“In this new paper, we used a composition that hasn’t been studied in the resist community, yielding better EUV absorption and improved patterning performance,” said researcher Nikhil Tiwale.
In this artist’s rendition, mirrors focus extreme ultraviolet (EUV) light to pattern a latent image in a polymer thin film infiltrated by indium-containing gaseous molecules. Courtesy of Brookhaven National Laboratory.
In this artist’s rendition, mirrors focus extreme-ultraviolet (EUV) light to pattern a latent image in a polymer thin film infiltrated by indium-containing gaseous molecules. Courtesy of Brookhaven National Laboratory.
The hybrid materials have an increased sensitivity to EUV light, so they do not need to be exposed to as much EUV light during patterning, which reduces process time. The new materials also show improved mechanical and chemical resistance, making them more suitable to use as templates for high-resolution etching.

When the team initially made the hybrids, one of the challenges it encountered was how to ensure the uniform distribution of the inorganic content inside the organic polymer, while also ensuring that the infused inorganic components were not bound to the organic matrix too strongly. According to researcher Ashwanth Subramanian, the team selected a different precursor for the metal — or the inorganic source.

The resulting hybrid featured a uniform composition and weak binding between the organic and inorganic components. The use of indium, instead of aluminum, as an inorganic component increased the sensitivity of the material and provided a more uniform material makeup, the researchers specified.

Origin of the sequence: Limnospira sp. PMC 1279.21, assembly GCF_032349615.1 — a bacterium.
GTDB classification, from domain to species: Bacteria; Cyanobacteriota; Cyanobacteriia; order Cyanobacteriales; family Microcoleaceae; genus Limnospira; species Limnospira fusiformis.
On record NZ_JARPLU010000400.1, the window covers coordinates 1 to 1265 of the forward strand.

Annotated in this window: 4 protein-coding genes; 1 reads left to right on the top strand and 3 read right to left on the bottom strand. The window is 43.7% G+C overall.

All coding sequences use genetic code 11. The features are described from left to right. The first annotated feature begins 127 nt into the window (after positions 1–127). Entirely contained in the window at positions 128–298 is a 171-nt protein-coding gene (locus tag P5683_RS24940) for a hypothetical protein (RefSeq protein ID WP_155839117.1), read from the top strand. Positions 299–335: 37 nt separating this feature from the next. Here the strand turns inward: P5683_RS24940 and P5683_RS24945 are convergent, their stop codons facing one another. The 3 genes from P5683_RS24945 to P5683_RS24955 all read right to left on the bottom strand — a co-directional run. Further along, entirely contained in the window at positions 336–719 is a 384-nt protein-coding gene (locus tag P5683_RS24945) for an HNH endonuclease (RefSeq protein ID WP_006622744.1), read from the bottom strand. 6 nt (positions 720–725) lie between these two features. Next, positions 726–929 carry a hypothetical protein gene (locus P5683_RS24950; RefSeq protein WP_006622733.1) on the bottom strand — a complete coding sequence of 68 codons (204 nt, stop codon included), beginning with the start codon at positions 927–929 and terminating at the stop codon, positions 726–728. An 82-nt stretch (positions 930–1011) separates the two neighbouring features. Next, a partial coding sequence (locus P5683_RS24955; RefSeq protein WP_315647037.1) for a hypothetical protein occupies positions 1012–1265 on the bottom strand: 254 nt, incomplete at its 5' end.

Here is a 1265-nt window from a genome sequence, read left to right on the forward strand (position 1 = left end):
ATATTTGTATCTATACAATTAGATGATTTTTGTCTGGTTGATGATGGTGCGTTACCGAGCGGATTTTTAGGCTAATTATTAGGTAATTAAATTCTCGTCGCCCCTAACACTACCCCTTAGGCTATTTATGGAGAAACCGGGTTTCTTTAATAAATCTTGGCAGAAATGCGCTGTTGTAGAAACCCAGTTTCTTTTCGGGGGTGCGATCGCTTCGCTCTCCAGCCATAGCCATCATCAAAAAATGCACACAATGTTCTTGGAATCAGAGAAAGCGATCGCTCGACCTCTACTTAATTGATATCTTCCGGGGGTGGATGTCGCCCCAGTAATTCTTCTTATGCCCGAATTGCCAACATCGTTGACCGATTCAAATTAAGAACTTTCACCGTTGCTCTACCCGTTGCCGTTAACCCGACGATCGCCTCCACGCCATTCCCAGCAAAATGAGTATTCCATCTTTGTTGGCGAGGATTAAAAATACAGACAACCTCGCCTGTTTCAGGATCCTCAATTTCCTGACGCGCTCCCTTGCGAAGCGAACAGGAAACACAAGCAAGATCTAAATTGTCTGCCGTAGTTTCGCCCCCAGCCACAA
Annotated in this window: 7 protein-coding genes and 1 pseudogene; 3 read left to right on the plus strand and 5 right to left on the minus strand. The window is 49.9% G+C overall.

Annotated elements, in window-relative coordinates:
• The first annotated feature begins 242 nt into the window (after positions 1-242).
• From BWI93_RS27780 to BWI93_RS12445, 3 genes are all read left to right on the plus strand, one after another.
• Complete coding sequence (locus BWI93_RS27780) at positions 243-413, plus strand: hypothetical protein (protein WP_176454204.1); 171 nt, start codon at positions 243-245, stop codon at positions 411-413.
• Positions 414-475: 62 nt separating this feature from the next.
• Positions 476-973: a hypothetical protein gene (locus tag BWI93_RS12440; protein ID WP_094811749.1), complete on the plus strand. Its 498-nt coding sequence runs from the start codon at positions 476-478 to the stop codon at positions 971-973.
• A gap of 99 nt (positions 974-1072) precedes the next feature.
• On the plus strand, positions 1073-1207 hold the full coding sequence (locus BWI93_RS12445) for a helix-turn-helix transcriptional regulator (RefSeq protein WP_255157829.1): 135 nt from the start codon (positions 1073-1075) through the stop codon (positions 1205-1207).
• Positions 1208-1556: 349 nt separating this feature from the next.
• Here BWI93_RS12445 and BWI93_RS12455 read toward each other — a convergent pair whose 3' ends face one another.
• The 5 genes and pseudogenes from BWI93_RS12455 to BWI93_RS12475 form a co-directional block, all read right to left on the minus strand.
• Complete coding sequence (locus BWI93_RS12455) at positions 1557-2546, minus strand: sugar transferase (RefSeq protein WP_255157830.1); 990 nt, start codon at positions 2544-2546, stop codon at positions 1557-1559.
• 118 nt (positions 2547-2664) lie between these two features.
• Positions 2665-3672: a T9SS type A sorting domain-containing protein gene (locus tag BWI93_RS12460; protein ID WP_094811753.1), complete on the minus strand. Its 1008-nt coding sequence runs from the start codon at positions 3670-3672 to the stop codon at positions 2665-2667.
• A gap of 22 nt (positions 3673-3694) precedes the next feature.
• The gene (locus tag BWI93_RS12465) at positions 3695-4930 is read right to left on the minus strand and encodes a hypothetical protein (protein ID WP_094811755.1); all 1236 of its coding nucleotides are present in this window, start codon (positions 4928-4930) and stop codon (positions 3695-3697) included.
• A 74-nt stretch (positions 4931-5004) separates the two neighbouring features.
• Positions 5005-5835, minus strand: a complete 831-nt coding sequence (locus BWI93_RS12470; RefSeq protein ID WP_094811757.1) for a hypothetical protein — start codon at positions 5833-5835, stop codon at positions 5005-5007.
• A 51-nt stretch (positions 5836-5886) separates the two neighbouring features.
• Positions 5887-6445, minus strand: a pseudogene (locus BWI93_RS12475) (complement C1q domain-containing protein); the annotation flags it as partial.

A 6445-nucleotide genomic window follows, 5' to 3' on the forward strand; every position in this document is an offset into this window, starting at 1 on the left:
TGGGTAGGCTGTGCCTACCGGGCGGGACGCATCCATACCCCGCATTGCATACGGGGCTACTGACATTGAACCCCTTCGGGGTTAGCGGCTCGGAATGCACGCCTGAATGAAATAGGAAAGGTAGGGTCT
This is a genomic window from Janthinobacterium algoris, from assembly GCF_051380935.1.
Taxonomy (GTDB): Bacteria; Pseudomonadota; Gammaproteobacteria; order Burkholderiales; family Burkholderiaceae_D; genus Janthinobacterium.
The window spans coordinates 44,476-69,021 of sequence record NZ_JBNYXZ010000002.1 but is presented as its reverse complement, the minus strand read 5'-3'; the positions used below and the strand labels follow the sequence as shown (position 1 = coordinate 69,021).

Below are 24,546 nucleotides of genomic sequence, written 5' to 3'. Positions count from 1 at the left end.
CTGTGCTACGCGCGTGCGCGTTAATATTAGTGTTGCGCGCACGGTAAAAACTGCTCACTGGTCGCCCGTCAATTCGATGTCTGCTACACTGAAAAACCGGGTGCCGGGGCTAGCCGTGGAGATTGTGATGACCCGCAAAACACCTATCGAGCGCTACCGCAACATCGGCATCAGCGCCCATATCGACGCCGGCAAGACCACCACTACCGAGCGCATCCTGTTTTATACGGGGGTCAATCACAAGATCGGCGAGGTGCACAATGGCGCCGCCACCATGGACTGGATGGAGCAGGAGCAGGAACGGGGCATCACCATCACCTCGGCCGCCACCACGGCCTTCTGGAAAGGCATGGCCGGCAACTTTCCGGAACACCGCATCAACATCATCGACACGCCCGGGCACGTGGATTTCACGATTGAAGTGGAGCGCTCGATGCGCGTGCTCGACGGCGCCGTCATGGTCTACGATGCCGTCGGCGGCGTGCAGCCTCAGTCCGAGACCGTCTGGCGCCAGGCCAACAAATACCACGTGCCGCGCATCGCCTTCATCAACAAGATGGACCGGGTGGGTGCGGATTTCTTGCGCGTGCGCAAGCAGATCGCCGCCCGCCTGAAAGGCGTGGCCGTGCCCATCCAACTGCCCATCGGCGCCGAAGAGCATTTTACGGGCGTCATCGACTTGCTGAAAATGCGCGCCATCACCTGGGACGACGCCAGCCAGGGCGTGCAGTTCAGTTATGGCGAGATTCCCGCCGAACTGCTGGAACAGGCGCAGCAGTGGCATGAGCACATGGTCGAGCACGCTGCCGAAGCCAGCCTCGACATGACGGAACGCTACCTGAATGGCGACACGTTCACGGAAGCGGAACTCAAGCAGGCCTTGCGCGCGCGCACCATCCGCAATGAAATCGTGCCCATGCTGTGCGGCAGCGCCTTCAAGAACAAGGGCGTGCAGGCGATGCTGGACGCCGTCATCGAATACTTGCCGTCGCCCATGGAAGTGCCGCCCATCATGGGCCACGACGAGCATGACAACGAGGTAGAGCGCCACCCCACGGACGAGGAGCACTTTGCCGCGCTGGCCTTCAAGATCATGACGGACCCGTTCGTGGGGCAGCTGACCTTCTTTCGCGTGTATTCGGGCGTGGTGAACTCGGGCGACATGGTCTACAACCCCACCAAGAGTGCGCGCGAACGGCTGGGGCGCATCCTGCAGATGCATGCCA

The team is developing and testing other hybrid material compositions and is also working on the processes involved in fabricating the materials, paving the way for patterning smaller, more efficient semiconductor devices.

Nam will participate in the DOE Accelerate Innovations in Emerging Technologies program, a multi-institute project that will explore the development of new classes of hybrid photoresists and use machine learning to accelerate EUV research by making material validation easier and more accessible.

“It’s currently really hard to do EUV patterning,” he said. “The actual patterning machine that industry is using is very, very expensive — the current version is more than $200 million per unit! There are only three to four companies in the world that can use it for actual chip manufacturing.

“There are a lot of researchers who want to study and develop new photoresist materials but can’t perform EUV patterning to evaluate them. This is one of the key challenges we hope to address.”

The research was published in Advanced Materials Interfaces (
Nov 2023
The engraving of a surface by acid, acid fumes or a tool; a process extensively used in the manufacture of reticles.
EUVEUV lithographylithographysemiconductorssemiconductor manufacturingetchingchemicalchemicalsResearch & TechnologyeducationLight SourcesMaterialsMaterials & CoatingsMaterials & ChemicalsBrookhaven National LabBrookhaven National LaboratoryAmericasthin filmsmanufacturing